The importance of an emergency fund is highlighted best if you think of an unexpected expense arising in the absence of an emergency fund. Typically, these things have to be paid for, so where does the money come from? In the event that there is no emergency fund, it generally comes from one of three places: 1.) it is paid for with a credit card, 2.) long-term investments must be liquidated to cover the cost, or 3.) the money is borrowed from a friend or a family member. All three of these situations can create friction in the personal finance picture. If a significant and unexpected expense is applied to a credit card, it is possible that you have difficulty paying it off immediately, which can result in interest and penalty expenses, which can accumulate and lead to longer-term issues (potentially even damaging your credit score). This scenario can create a negative spiral: accumulation of credit card debt (with interest), negative impact to your credit score, higher rates on future loans (or denials), the inability to capture the early years of compounding in your retirement savings, etc. If the only option is to liquidate long-term investments to cover the cost, you may be forced into a situation where you have to sell those investments at an inopportune time, potentially resulting in either taking a loss on the investment or selling at a gain but paying capital gains taxes on the gain. Even if the financial penalties as measured in taxes or opportunity cost are not seemingly severe, this situation has now resulted in relocating long-term investments to short-term needs, which while hard to see, can result in a drastically different financial future than would have been attainable in a situation where a short-term savings account were there to backstop the unexpected expenses. Finally, borrowing money from a family member or a friend can bring its own set of complications. If not done properly, the loan may be viewed as a financial gift, which can have tax consequences. Even in the absence of these complications, a loan from a family member or friend can create friction in the relationship that could have otherwise been avoided.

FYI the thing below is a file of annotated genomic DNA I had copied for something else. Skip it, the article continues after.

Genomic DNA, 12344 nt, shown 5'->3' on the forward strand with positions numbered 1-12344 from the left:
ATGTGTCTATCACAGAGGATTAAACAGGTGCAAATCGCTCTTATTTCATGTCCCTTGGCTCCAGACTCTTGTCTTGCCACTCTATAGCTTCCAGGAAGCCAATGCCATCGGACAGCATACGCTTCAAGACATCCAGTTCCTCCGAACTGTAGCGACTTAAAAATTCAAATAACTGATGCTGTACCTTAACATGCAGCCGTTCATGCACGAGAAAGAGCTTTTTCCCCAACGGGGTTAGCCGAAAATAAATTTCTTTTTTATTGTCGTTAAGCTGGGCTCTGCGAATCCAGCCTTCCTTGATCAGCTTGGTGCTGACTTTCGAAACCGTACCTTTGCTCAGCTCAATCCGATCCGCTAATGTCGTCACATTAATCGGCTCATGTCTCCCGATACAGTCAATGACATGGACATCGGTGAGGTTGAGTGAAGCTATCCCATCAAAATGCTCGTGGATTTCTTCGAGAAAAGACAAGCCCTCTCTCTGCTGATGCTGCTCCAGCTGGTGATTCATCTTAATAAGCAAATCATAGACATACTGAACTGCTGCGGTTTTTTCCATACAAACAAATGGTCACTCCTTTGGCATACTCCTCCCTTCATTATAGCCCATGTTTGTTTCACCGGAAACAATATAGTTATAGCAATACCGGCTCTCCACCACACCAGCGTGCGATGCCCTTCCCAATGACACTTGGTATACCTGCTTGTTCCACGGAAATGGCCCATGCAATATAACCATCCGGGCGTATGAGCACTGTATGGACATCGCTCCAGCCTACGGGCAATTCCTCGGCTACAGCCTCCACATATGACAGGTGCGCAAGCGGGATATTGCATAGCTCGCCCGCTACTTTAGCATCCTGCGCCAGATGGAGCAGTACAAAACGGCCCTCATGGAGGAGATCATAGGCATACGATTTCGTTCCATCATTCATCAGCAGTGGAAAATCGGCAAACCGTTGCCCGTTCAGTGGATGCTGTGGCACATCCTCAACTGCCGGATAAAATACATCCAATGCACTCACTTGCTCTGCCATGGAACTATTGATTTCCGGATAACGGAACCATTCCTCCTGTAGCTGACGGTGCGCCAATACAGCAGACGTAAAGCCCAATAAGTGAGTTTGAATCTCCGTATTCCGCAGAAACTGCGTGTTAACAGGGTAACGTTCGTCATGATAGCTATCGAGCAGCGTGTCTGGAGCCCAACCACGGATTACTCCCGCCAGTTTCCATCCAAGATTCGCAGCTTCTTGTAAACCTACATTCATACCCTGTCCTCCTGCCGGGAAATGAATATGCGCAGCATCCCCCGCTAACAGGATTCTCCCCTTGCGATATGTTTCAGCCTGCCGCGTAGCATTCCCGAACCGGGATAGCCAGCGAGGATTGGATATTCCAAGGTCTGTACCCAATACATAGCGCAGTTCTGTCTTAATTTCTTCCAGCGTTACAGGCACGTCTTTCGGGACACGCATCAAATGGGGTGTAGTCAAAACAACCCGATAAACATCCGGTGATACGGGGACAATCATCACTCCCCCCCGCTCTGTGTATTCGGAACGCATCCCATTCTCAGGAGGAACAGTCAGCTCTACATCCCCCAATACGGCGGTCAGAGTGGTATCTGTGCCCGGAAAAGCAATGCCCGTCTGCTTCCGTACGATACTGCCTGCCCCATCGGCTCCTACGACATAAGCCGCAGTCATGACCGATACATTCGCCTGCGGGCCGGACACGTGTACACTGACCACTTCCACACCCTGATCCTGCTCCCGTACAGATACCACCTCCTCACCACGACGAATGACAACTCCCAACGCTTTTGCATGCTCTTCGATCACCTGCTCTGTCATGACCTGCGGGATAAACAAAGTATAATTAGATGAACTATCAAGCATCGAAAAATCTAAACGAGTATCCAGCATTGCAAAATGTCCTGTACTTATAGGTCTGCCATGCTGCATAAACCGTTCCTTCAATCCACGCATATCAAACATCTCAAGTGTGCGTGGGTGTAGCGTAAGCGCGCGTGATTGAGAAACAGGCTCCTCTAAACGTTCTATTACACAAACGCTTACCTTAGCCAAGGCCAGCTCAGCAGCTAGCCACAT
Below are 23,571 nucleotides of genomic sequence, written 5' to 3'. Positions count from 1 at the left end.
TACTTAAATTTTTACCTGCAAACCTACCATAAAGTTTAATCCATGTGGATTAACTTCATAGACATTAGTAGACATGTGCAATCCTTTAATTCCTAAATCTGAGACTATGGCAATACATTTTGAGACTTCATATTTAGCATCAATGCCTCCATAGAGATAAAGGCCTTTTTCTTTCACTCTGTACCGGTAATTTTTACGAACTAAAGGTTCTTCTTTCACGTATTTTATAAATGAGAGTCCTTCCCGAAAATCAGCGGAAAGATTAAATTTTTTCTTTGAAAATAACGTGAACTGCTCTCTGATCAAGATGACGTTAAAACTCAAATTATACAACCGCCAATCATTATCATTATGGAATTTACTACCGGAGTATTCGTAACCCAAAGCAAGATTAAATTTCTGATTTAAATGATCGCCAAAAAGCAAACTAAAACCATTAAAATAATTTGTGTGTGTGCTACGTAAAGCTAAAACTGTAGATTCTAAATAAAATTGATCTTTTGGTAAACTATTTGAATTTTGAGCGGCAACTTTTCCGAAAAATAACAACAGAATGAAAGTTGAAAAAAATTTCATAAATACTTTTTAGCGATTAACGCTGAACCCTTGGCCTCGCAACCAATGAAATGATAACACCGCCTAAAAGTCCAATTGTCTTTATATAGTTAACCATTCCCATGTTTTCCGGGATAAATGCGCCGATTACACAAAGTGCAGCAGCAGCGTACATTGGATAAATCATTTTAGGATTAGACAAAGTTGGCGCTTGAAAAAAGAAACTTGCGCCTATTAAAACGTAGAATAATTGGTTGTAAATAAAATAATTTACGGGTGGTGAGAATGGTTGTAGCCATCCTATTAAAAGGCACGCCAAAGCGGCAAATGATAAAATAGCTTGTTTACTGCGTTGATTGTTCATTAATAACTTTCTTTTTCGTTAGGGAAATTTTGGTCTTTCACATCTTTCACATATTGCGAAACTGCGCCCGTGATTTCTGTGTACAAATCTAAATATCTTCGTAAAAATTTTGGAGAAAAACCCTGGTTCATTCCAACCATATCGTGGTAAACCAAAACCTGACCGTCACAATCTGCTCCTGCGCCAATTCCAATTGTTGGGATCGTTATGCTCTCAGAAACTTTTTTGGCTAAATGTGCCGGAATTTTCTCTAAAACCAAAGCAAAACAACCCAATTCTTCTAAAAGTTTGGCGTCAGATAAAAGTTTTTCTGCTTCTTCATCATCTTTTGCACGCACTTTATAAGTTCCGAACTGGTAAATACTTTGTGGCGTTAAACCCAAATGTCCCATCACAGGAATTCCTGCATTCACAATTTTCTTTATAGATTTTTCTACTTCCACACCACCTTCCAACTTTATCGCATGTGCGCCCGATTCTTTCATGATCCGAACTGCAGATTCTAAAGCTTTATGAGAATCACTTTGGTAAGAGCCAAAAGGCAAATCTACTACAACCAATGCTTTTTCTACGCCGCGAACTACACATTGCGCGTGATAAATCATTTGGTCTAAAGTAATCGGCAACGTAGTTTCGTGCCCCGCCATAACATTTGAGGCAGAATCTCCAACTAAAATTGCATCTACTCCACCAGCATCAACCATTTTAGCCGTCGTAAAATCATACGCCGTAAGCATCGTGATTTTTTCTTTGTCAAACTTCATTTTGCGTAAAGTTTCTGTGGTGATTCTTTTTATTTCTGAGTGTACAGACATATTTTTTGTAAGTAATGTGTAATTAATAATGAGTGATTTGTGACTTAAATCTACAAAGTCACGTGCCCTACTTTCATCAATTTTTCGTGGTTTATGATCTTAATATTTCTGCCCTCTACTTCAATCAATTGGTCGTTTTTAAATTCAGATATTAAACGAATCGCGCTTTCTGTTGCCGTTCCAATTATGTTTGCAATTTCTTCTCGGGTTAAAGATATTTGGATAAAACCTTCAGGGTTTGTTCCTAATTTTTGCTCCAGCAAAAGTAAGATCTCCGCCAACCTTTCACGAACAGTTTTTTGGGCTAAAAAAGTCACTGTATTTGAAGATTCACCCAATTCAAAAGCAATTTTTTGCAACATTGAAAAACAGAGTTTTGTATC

Each of these three scenarios can be circumvented with the presence of an emergency fund. While there is no guarantee that you will not have an expense that is in excess of your emergency fund, at least establishment of such a savings account can significantly decrease the probability of being forced into a scenario such as the ones outlined above. This is generally listed as one of the best first steps in building out a financial plan, and it is for good reason. The emergency fund, and the liquidity that it provides, allows you to respond quickly to adversity in your financial life, it helps avoid situations that can have far-reaching negative effects, and it gives you peace of mind knowing that you are prepared to respond to problems in the short-term. This allows you to then take the appropriate amount of risk on your longer-term investments to get the growth you need to meet your goals. Many experts recommend a minimum liquid savings amount that could provide for three to six months of total expenses. While there are some unanticipated expenses (i.e. medical bills) that can decimate a financial plan, one of the most common significant hardships is due to job loss. Our living expenses continue whether a paycheck is coming in or not, and those expenses can quickly accumulate and result in one or more of the negative outcomes discussed above. An emergency fund that provides for three to six months of living expenses gives you time to reposition into another job, at which point you can begin to rebuild your savings and continue the pursuit of your long-term financial goals.